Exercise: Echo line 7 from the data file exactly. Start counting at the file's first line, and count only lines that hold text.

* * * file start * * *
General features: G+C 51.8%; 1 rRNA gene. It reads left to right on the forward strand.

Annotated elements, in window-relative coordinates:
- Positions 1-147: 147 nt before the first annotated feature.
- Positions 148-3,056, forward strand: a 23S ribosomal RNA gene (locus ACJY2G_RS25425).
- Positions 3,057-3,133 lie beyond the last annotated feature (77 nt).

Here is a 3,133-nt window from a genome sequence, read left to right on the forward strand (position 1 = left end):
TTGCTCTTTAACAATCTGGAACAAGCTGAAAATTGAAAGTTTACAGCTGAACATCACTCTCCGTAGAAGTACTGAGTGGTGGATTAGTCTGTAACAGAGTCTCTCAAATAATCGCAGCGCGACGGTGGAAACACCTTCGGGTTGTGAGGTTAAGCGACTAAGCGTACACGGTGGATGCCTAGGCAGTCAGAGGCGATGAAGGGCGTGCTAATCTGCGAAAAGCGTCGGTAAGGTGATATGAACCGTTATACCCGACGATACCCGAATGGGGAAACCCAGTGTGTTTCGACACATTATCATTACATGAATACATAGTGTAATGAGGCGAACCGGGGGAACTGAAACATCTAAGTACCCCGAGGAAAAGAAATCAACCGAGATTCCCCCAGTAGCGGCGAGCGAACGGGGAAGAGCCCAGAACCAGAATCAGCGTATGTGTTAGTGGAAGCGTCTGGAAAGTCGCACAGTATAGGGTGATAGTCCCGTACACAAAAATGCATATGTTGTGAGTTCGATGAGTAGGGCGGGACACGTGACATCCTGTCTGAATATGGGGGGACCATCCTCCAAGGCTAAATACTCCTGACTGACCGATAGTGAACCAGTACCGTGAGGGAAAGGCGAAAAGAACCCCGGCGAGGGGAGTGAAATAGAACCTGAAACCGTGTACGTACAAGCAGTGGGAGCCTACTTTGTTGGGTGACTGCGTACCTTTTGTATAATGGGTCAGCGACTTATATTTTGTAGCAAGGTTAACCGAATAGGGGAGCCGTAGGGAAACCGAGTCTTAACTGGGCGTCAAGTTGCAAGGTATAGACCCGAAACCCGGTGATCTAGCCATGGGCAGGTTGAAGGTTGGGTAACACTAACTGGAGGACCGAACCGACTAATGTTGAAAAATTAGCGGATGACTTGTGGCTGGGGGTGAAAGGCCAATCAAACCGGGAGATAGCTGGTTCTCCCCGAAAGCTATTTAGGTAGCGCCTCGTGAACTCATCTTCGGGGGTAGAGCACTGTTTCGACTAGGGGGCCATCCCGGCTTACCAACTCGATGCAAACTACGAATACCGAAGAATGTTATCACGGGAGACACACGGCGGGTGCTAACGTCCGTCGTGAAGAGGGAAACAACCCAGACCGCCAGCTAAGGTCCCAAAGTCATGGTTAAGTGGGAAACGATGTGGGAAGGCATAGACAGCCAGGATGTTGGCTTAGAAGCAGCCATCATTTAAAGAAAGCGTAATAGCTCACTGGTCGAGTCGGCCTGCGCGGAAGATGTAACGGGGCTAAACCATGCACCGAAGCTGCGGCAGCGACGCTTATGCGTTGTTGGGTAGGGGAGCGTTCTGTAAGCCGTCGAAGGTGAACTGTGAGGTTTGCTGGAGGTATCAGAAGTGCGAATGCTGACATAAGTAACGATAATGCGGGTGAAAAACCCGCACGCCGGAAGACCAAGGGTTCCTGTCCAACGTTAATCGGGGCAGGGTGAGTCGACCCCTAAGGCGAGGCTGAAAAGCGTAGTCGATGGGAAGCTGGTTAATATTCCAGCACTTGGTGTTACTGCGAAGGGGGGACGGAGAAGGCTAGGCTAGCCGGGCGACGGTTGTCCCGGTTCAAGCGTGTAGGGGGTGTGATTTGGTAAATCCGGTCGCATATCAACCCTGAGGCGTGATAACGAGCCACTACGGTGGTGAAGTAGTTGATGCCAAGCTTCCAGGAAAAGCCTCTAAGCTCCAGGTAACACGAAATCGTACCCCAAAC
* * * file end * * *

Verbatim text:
TTGCTCTTTAACAATCTGGAACAAGCTGAAAATTGAAAGTTTACAGCTGAACATCACTCTCCGTAGAAGTACTGAGTGGTGGATTAGTCTGTAACAGAGTCTCTCAAATAATCGCAGCGCGACGGTGGAAACACCTTCGGGTTGTGAGGTTAAGCGACTAAGCGTACACGGTGGATGCCTAGGCAGTCAGAGGCGATGAAGGGCGTGCTAATCTGCGAAAAGCGTCGGTAAGGTGATATGAACCGTTATACCCGACGATACCCGAATGGGGAAACCCAGTGTGTTTCGACACATTATCATTACATGAATACATAGTGTAATGAGGCGAACCGGGGGAACTGAAACATCTAAGTACCCCGAGGAAAAGAAATCAACCGAGATTCCCCCAGTAGCGGCGAGCGAACGGGGAAGAGCCCAGAACCAGAATCAGCGTATGTGTTAGTGGAAGCGTCTGGAAAGTCGCACAGTATAGGGTGATAGTCCCGTACACAAAAATGCATATGTTGTGAGTTCGATGAGTAGGGCGGGACACGTGACATCCTGTCTGAATATGGGGGGACCATCCTCCAAGGCTAAATACTCCTGACTGACCGATAGTGAACCAGTACCGTGAGGGAAAGGCGAAAAGAACCCCGGCGAGGGGAGTGAAATAGAACCTGAAACCGTGTACGTACAAGCAGTGGGAGCCTACTTTGTTGGGTGACTGCGTACCTTTTGTATAATGGGTCAGCGACTTATATTTTGTAGCAAGGTTAACCGAATAGGGGAGCCGTAGGGAAACCGAGTCTTAACTGGGCGTCAAGTTGCAAGGTATAGACCCGAAACCCGGTGATCTAGCCATGGGCAGGTTGAAGGTTGGGTAACACTAACTGGAGGACCGAACCGACTAATGTTGAAAAATTAGCGGATGACTTGTGGCTGGGGGTGAAAGGCCAATCAAACCGGGAGATAGCTGGTTCTCCCCGAAAGCTATTTAGGTAGCGCCTCGTGAACTCATCTTCGGGGGTAGAGCACTGTTTCGACTAGGGGGCCATCCCGGCTTACCAACTCGATGCAAACTACGAATACCGAAGAATGTTATCACGGGAGACACACGGCGGGTGCTAACGTCCGTCGTGAAGAGGGAAACAACCCAGACCGCCAGCTAAGGTCCCAAAGTCATGGTTAAGTGGGAAACGATGTGGGAAGGCATAGACAGCCAGGATGTTGGCTTAGAAGCAGCCATCATTTAAAGAAAGCGTAATAGCTCACTGGTCGAGTCGGCCTGCGCGGAAGATGTAACGGGGCTAAACCATGCACCGAAGCTGCGGCAGCGACGCTTATGCGTTGTTGGGTAGGGGAGCGTTCTGTAAGCCGTCGAAGGTGAACTGTGAGGTTTGCTGGAGGTATCAGAAGTGCGAATGCTGACATAAGTAACGATAATGCGGGTGAAAAACCCGCACGCCGGAAGACCAAGGGTTCCTGTCCAACGTTAATCGGGGCAGGGTGAGTCGACCCCTAAGGCGAGGCTGAAAAGCGTAGTCGATGGGAAGCTGGTTAATATTCCAGCACTTGGTGTTACTGCGAAGGGGGGACGGAGAAGGCTAGGCTAGCCGGGCGACGGTTGTCCCGGTTCAAGCGTGTAGGGGGTGTGATTTGGTAAATCCGGTCGCATATCAACCCTGAGGCGTGATAACGAGCCACTACGGTGGTGAAGTAGTTGATGCCAAGCTTCCAGGAAAAGCCTCTAAGCTCCAGGTAACACGAAATCGTACCCCAAAC